'Back haredi draft law - or we'll dismantle the government'

Coalition chairman demands haredi lawmakers get behind proposed draft law, threatening new elections if haredi MKs don't support proposal.

David Rosenberg,

David Amsalem (r), and Eliezer Mozes (l)
David Amsalem (r), and Eliezer Mozes (l)
Hadas Parush/Flash90

The present impasse over proposed amendments to Israel’s draft law could lead to a coalition crisis and new elections, warned the chairman of Prime Minister Binyamin Netanyahu’s coalition government, who urged haredi lawmakers to back a bill supported by Defense Minister Avigdor Liberman.

According to a report by Kan, coalition chairman David Amsalem (Likud), warned members of the Shas and United Torah Judaism parties that unless they backed the proposed legislation, the government would ultimately be dismantled and new elections set for later this year.

In his ultimatum, issued during a coalition meeting earlier this week, Amsalem told Interior Minister Aryeh Deri (Shas), Finance Committee Chairman Moshe Gafni (UTJ), and Deputy Health Minister Yaakov Litzman (UTJ) that the government would not be able to secure an extension from the Supreme Court to help resolve the issue, and that without haredi support for the current draft bill, the government would dismantle itself and go to early elections.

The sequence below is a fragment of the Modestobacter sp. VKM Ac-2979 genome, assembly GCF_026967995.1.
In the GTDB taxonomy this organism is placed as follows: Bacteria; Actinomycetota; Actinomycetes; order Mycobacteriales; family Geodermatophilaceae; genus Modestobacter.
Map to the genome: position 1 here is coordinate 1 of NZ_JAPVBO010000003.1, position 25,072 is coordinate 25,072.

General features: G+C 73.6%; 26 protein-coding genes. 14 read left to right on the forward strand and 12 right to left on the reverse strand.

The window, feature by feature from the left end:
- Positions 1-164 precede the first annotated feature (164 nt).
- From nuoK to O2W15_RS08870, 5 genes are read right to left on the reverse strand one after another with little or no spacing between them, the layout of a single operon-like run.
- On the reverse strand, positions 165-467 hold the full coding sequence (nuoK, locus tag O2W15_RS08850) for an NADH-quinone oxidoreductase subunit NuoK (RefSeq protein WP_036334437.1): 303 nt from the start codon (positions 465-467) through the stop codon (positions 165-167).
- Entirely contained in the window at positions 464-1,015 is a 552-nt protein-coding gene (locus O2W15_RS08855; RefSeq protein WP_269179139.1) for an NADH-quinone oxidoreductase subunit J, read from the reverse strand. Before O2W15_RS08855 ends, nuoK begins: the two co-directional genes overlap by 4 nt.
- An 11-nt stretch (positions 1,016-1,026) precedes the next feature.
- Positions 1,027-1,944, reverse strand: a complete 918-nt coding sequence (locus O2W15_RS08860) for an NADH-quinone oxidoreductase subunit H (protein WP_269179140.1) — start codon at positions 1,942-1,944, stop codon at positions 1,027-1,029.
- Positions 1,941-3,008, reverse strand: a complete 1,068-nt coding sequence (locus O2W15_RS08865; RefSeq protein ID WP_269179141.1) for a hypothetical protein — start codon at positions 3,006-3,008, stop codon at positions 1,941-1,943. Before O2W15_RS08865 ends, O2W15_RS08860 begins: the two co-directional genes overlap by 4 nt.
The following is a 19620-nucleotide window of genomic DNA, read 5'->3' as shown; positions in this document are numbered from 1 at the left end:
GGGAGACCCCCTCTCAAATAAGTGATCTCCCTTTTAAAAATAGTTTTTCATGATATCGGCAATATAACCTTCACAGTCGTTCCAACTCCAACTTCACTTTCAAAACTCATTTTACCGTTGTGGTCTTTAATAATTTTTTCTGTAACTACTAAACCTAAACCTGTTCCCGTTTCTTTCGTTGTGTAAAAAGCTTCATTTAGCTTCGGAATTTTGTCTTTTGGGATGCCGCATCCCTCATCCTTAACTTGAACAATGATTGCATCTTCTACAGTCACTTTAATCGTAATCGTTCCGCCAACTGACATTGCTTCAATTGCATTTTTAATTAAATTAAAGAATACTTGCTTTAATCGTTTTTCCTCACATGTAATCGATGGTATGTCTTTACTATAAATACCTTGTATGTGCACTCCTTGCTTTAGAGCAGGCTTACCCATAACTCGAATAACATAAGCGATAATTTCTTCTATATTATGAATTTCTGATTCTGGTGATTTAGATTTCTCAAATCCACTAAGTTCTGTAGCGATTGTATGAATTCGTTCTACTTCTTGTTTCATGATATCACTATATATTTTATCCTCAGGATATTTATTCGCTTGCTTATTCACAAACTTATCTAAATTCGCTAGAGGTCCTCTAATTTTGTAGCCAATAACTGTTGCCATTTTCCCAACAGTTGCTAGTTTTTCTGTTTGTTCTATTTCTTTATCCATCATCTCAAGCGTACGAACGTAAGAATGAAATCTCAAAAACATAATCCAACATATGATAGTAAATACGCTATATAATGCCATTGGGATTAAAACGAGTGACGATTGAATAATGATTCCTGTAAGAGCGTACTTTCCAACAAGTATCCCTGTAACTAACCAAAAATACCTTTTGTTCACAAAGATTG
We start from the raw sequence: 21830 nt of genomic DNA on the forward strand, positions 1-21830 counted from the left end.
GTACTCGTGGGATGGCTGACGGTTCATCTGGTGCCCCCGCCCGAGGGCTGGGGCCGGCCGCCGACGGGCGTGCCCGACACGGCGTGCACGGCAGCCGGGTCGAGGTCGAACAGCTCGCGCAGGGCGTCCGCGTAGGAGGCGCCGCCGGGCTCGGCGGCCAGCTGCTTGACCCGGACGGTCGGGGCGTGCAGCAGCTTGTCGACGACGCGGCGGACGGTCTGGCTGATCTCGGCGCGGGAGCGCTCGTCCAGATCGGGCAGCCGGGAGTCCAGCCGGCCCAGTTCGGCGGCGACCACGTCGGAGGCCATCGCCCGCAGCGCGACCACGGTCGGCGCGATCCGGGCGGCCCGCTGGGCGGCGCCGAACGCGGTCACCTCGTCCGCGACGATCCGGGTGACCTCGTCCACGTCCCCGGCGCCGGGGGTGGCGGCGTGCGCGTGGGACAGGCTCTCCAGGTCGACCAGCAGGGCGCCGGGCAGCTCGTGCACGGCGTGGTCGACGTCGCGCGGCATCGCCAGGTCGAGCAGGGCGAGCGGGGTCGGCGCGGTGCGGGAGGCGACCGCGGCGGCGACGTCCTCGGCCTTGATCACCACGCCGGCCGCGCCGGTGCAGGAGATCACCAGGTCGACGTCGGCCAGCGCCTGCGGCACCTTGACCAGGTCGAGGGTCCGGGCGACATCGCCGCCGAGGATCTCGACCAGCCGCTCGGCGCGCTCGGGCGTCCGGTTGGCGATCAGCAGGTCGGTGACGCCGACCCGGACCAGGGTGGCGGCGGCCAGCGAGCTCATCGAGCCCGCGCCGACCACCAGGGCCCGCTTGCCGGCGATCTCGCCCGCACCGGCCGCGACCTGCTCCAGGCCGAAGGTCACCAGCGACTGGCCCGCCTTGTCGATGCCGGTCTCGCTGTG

Ever since the 2015 draft bill was struck down by the Supreme Court in 2017, haredi lawmakers have sought to pass a new law maintaining draft deferments for full-time yeshiva students, an arrangement which has been maintained by the state for decades.

The court gave the government one year to pass a new law, before its nullification of the 2015 law goes into effect, prompting the Shas and United Torah Judaism parties to push their own legislation this March.

A dispute over the bill with Defense Minister Avigdor Liberman led to a coalition crisis, which was only averted after Netanyahu brokered a deal pushing off the issue until the summer.

Liberman, whose Yisrael Beytenu party has campaigned for greater integration of haredi men into the IDF, opposed the haredi-backed proposal, which would largely retain the status quo.

At Liberman’s behest, the Defense Ministry and IDF drew up an alternative bill, one which would maintain the program draft deferments, while increasing sanctions on those who refuse to serve, expanding benefits for draftees, and punishing yeshivas whose student body’s fail to meet the government’s enlistment quotas.

The proposal has divided the haredi community, winning support from some MKs and leading haredi rabbis, but drawing condemnation from the UTJ’s rabbinic council.


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